Maryland State Arts Council Announces Grant Awards to Schools
Baltimore, Md. - In celebration of National Arts Education Week, The Maryland State Arts Council (MSAC) announces grant awards to 194 schools in 18 of Maryland's 23 counties and Baltimore City for Fiscal Year 2017. Through these awards, Artists in Residence will visit public and private schools and conduct residencies in performing arts, visual arts, poetry, and playwriting for K-12 students, including underserved, special needs, and juvenile detention center populations. Additionally, grants to 71 "Visiting Performer" artists will enable them to offer discounts to schools and other educational institutions statewide that provide financial support for quality arts performances and workshops for students.
The Maryland State Arts Council's Arts in Education (AiE) Program is designed to promote, strengthen, and enhance the arts and arts education in Maryland's elementary and secondary schools and other community settings through residencies and performances. The MSAC's AiE program is one of the top five in the country in number of students served and grants size.
The MSAC Artist in Residence (AiR) program provides grants to Maryland schools that cover half the cost of a teaching artist residency, including travel. The artists on MSAC's AiR Roster specialize in harnessing the arts as tools for learning and are available to lead hands-on, intensive arts workshops in Maryland schools.
"I want to thank the Maryland State Arts Council for continuing to lead the way as a valued advocate for the arts across our state," said First Lady Yumi Hogan. "Through MSAC's Arts in Education initiatives, Maryland students have the opportunity to foster their ingenuity and their creative spirit, all while ensuring that our state's arts community continues to grow and thrive."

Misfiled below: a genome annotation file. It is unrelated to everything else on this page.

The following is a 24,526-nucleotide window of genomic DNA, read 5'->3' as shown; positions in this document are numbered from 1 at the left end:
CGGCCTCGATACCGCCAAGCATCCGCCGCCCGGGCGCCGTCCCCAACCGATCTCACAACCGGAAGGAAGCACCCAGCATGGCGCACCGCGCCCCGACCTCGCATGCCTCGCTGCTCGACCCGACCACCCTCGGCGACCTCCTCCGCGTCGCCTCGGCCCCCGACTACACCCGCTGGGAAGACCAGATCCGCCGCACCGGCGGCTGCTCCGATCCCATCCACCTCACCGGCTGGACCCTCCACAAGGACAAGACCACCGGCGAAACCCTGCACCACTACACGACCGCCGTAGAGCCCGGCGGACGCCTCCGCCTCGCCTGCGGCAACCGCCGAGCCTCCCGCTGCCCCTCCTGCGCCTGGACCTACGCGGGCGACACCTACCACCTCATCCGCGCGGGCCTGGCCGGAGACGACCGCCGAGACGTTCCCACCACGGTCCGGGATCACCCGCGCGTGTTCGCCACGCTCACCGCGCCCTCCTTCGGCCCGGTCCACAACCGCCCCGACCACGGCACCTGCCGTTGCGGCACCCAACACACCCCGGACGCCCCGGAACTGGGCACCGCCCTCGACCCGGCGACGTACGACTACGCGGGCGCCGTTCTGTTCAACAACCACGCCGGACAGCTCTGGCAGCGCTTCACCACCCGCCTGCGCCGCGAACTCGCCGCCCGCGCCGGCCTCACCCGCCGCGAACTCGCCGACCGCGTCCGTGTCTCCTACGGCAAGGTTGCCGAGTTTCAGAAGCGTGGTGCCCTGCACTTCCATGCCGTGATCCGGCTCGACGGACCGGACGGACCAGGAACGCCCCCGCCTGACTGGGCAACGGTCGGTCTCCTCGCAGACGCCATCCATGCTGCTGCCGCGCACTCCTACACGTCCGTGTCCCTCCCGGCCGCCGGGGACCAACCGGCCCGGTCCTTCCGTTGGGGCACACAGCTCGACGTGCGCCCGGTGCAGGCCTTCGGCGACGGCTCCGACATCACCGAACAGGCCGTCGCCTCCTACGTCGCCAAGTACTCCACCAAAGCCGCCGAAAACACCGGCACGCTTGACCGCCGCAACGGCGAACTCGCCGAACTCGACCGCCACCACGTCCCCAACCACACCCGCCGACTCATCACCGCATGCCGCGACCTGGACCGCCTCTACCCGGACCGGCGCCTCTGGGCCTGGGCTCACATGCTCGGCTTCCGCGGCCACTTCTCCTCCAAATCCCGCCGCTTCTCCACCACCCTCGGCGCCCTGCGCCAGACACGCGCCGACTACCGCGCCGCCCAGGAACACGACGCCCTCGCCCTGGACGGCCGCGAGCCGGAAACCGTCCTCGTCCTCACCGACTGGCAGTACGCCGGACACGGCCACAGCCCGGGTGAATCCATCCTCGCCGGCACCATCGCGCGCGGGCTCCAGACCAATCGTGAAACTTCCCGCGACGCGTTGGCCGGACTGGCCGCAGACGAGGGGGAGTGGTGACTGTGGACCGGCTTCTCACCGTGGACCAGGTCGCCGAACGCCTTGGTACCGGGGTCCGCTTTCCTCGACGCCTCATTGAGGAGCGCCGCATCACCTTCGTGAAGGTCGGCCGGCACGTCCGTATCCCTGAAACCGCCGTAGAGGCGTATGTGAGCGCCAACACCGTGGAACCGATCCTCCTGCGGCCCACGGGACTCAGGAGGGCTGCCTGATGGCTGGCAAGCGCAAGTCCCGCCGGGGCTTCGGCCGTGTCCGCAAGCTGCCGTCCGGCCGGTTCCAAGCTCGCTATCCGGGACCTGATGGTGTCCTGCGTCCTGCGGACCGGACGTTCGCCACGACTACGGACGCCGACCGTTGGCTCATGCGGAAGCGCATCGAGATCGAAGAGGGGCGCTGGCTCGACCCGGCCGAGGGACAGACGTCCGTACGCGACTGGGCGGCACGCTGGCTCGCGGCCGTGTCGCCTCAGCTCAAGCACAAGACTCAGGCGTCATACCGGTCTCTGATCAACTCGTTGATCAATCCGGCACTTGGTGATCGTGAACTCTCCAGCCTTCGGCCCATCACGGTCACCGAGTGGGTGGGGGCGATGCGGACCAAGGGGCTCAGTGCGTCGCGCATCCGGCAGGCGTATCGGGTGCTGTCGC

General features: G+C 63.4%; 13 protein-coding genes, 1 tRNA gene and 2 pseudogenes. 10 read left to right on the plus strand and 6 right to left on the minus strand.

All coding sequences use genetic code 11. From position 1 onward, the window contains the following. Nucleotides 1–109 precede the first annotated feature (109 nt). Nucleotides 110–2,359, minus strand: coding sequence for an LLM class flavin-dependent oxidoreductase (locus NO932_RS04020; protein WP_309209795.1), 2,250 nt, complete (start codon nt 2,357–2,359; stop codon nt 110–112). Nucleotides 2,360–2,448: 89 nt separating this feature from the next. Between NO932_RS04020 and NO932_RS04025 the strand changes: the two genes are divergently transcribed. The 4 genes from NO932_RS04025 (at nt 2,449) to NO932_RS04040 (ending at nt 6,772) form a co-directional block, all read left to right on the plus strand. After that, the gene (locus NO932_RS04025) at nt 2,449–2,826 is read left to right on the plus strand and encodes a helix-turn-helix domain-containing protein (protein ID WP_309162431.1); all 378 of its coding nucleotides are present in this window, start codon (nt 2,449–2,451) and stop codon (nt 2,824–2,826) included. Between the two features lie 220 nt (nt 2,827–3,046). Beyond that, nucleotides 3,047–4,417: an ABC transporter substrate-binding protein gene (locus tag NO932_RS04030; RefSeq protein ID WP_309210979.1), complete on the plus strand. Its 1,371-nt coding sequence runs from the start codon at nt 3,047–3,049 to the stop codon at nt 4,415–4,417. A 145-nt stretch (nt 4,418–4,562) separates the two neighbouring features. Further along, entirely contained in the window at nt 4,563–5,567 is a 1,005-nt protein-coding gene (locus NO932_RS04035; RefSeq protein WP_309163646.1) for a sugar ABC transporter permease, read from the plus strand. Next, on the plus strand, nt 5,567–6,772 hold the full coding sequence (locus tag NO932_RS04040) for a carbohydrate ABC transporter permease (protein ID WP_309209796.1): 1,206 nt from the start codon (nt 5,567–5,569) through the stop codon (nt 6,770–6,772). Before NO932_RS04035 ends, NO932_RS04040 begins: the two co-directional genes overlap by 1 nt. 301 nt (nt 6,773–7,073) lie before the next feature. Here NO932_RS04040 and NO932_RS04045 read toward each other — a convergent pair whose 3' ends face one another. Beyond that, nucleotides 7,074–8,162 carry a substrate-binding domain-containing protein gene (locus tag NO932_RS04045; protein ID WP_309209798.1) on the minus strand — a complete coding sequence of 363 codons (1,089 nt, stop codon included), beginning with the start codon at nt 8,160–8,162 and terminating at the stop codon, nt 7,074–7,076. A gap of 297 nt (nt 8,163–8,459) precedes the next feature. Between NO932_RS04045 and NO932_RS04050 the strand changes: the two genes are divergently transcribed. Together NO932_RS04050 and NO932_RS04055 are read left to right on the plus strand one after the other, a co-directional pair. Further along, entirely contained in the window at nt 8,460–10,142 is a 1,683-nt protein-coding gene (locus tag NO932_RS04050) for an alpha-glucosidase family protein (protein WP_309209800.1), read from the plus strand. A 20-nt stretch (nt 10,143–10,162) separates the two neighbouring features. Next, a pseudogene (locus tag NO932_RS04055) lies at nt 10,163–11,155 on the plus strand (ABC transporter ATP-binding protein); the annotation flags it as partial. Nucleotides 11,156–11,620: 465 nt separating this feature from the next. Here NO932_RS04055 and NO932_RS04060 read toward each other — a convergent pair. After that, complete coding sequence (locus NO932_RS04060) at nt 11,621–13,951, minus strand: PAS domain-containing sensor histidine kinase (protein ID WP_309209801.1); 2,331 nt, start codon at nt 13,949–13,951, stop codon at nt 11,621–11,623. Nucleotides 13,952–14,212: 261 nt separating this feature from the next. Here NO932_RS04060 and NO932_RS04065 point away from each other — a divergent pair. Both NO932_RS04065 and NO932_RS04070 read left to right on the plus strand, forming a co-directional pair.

A sample of this year's residencies and performances:
Magical Experiences Arts Company (MEAC), a performing arts company led by founder Joanne Lewis Margolis, works exclusively with people with disabilities. MEAC will provide a therapeutic, interactive residency to the Regional Institute for Children and Adolescents, a mental health residential facility in Baltimore County for youth who have been diagnosed with Severe Emotional Disturbances.
Candace Wolf, a storyteller, will provide a residency to Rock Creek Forest Elementary School in Montgomery County called "Honoring Our Elders," a unique program where students interview elders in the community, designed to strengthen students' language arts and public speaking skills, while simultaneously sharpening their ability to analyze the meaning of historical and societal events.
Bomani, also a Young Audiences of Maryland teaching artist, is a seasoned performer and teacher who will travel to Buckingham Elementary in Worcester County on the Lower Eastern Shore, to teach students about the exciting world of hip-hop songwriting while writing verses about subjects they study in class.
MSAC's Visiting Performers include Janice Curtis Greene, currently the President of the Griots' Circle of Maryland and a resident artist with the Reginald F. Lewis Museum of Maryland African American History and Culture. Through Ms. Greene's performance students take a historical journey to freedom through the eyes of African American Woman who have fought for freedom from slavery and against segregation such as Harriet Tubman and Rosa Parks.
"The partnerships developed between school-based arts education programs and professional artists elevate and expand the experiences for students," said Ken Skrzesz, Coordinator of Fine Arts for the Maryland State Department of Education. "My visits to arts classrooms across the state have allowed me to witness, first-hand, the power of this collaborative approach and our students' lives are richer for them."
On average, MSAC residencies and performances serve approximately 185,839 students in 497 schools, including 34 Title I schools.